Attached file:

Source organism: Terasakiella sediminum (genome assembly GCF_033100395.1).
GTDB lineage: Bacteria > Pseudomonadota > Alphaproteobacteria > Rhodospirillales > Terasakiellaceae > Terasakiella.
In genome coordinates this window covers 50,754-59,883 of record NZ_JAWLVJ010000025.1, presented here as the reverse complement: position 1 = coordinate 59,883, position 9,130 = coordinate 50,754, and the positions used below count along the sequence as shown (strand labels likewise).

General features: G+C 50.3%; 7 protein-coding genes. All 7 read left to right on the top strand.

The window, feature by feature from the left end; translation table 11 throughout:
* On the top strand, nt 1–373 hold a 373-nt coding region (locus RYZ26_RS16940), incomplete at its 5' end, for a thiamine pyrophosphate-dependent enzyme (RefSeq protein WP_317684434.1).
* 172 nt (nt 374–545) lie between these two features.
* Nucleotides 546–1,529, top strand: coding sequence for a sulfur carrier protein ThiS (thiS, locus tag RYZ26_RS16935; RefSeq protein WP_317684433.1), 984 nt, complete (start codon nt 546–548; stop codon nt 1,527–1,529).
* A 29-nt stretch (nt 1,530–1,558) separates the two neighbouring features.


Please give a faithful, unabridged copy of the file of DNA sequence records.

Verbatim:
Source organism: Terasakiella sediminum (genome assembly GCF_033100395.1).
GTDB lineage: Bacteria > Pseudomonadota > Alphaproteobacteria > Rhodospirillales > Terasakiellaceae > Terasakiella.
In genome coordinates this window covers 50,754-59,883 of record NZ_JAWLVJ010000025.1, presented here as the reverse complement: position 1 = coordinate 59,883, position 9,130 = coordinate 50,754, and the positions used below count along the sequence as shown (strand labels likewise).

General features: G+C 50.3%; 7 protein-coding genes. All 7 read left to right on the top strand.

The window, feature by feature from the left end; translation table 11 throughout:
* On the top strand, nt 1–373 hold a 373-nt coding region (locus RYZ26_RS16940), incomplete at its 5' end, for a thiamine pyrophosphate-dependent enzyme (RefSeq protein WP_317684434.1).
* 172 nt (nt 374–545) lie between these two features.
* Nucleotides 546–1,529, top strand: coding sequence for a sulfur carrier protein ThiS (thiS, locus tag RYZ26_RS16935; RefSeq protein WP_317684433.1), 984 nt, complete (start codon nt 546–548; stop codon nt 1,527–1,529).
* A 29-nt stretch (nt 1,530–1,558) separates the two neighbouring features.